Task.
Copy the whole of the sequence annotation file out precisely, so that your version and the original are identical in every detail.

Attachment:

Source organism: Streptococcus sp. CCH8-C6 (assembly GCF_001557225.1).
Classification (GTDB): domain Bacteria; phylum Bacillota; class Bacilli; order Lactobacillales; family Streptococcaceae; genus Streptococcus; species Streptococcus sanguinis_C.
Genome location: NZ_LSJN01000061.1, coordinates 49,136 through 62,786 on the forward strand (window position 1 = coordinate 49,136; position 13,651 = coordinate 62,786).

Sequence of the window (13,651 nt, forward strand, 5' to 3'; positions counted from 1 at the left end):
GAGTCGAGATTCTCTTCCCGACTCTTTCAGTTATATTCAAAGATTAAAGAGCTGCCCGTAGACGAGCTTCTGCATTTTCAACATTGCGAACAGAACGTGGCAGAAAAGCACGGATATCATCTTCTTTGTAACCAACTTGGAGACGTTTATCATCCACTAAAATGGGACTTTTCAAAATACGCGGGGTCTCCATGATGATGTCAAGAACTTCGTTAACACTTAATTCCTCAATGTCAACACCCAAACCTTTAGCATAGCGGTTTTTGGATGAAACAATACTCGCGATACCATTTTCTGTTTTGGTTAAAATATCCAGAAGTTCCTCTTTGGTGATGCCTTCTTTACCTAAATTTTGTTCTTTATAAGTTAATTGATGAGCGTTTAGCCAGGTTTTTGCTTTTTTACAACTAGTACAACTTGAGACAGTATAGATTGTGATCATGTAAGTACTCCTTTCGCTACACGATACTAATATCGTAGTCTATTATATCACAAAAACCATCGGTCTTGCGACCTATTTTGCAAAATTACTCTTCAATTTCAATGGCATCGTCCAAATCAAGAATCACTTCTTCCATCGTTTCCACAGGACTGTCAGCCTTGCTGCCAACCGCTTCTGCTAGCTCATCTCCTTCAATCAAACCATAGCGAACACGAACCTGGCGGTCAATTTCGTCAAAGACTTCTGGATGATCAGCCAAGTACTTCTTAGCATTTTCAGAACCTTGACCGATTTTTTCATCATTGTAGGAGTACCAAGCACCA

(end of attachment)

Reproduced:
Source organism: Streptococcus sp. CCH8-C6 (assembly GCF_001557225.1).
Classification (GTDB): domain Bacteria; phylum Bacillota; class Bacilli; order Lactobacillales; family Streptococcaceae; genus Streptococcus; species Streptococcus sanguinis_C.
Genome location: NZ_LSJN01000061.1, coordinates 49,136 through 62,786 on the forward strand (window position 1 = coordinate 49,136; position 13,651 = coordinate 62,786).

Sequence of the window (13,651 nt, forward strand, 5' to 3'; positions counted from 1 at the left end):
GAGTCGAGATTCTCTTCCCGACTCTTTCAGTTATATTCAAAGATTAAAGAGCTGCCCGTAGACGAGCTTCTGCATTTTCAACATTGCGAACAGAACGTGGCAGAAAAGCACGGATATCATCTTCTTTGTAACCAACTTGGAGACGTTTATCATCCACTAAAATGGGACTTTTCAAAATACGCGGGGTCTCCATGATGATGTCAAGAACTTCGTTAACACTTAATTCCTCAATGTCAACACCCAAACCTTTAGCATAGCGGTTTTTGGATGAAACAATACTCGCGATACCATTTTCTGTTTTGGTTAAAATATCCAGAAGTTCCTCTTTGGTGATGCCTTCTTTACCTAAATTTTGTTCTTTATAAGTTAATTGATGAGCGTTTAGCCAGGTTTTTGCTTTTTTACAACTAGTACAACTTGAGACAGTATAGATTGTGATCATGTAAGTACTCCTTTCGCTACACGATACTAATATCGTAGTCTATTATATCACAAAAACCATCGGTCTTGCGACCTATTTTGCAAAATTACTCTTCAATTTCAATGGCATCGTCCAAATCAAGAATCACTTCTTCCATCGTTTCCACAGGACTGTCAGCCTTGCTGCCAACCGCTTCTGCTAGCTCATCTCCTTCAATCAAACCATAGCGAACACGAACCTGGCGGTCAATTTCGTCAAAGACTTCTGGATGATCAGCCAAGTACTTCTTAGCATTTTCAGAACCTTGACCGATTTTTTCATCATTGTAGGAGTACCAAGCACCA